The Divisional Court held that the pleadings relied solely on the MFDA rules, which were insufficient to establish a fiduciary duty, and dismissed the appeal. In dissent, Justice Sachs found that the claim did include additional facts aside from the breach of the MFDA rules, which supported a breach of fiduciary duty. Accordingly, Justice Sachs would have sent the matter back to the Superior Court for redetermination.

The plaintiff appealed the decision of the Divisional Court to the Court of Appeal.

The Decision of the Court of Appeal

The Court found that the claim provided the basis for a cause of action for breach of fiduciary duty.

Agreeing with Justice Sachs that the certification judge had made an error in principle by failing to consider all of the facts pled aside from the breach of MFDA rules, the Court remitted the action to the Superior Court for a fresh determination.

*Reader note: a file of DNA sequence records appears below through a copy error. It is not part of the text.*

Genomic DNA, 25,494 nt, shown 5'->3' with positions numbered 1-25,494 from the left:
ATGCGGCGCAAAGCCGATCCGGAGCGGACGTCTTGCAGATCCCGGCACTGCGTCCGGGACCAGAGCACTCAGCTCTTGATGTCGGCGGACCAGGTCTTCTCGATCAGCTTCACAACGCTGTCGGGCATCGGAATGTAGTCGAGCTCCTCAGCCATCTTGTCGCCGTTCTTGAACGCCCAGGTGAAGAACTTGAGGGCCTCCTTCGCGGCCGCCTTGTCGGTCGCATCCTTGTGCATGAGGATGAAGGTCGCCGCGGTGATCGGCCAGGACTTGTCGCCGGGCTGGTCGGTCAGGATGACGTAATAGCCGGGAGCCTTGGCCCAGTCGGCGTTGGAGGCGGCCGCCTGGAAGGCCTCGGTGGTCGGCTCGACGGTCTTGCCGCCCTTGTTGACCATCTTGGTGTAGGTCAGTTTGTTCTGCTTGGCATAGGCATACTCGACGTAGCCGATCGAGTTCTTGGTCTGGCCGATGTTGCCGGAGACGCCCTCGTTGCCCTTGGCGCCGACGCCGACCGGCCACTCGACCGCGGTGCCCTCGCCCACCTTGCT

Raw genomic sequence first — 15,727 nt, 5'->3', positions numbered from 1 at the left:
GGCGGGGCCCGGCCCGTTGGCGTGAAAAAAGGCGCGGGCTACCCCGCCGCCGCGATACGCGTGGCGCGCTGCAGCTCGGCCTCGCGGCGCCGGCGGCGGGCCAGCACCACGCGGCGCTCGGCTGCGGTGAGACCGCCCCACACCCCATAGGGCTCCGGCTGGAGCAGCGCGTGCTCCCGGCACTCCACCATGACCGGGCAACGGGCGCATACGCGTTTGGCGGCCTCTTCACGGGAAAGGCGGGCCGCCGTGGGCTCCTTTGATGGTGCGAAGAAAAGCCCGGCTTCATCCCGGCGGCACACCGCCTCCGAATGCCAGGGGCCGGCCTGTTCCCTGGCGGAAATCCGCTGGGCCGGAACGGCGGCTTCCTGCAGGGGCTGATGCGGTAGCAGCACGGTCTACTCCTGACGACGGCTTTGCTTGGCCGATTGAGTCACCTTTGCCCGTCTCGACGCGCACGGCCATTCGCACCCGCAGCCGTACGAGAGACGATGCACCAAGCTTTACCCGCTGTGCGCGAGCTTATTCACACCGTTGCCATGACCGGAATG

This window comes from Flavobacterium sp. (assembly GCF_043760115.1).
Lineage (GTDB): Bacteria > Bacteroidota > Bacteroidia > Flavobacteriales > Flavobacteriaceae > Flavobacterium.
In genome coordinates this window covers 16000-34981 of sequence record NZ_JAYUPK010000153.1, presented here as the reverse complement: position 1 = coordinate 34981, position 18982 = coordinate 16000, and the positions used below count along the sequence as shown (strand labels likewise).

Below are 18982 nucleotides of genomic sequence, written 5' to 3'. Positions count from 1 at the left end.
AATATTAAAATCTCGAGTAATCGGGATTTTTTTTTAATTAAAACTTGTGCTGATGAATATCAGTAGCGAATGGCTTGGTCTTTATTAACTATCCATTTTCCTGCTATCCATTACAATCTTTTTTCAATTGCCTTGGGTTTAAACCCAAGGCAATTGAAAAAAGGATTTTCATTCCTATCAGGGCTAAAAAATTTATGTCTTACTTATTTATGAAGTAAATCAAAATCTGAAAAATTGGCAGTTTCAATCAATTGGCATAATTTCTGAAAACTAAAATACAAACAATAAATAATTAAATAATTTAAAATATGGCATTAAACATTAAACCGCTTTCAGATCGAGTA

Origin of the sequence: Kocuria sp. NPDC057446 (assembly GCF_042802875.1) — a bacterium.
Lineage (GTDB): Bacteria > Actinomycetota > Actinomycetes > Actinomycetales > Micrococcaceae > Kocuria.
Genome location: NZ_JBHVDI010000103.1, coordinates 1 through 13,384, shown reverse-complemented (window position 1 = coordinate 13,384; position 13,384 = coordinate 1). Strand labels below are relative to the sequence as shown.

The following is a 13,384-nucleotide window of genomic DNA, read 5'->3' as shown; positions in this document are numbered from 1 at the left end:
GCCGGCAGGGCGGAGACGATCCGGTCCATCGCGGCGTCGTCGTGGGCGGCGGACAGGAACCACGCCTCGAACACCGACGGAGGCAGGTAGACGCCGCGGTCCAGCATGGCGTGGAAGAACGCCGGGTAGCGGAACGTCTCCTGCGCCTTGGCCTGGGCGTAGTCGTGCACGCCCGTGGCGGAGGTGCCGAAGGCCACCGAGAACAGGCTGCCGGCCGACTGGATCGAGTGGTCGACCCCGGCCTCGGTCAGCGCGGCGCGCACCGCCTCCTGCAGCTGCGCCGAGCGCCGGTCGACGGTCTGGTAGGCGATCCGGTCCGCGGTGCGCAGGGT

Relying on Hodgkinson and Hunt v TD Securities, 2003 CanLII 3649 (ONCA), the Court affirmed the that five relevant factors in establishing an ad hoc fiduciary are: (i) vulnerability; (ii) trust; (iii) reliance; (iv) discretion; and (v) governance of professional rules or codes of conduct. The Court held that the plaintiff’s pleading, read as a whole, characterized the relationship with the Defendants as “one of vulnerability, trust, and reliance”.

The Court’s holding that it was not plain and obvious a breach of fiduciary duty claim would fail was based on a number of facts, including the following:

  • the Defendants prepared and monitored financial plans and recommendations for and in the best interests of each proposed class member.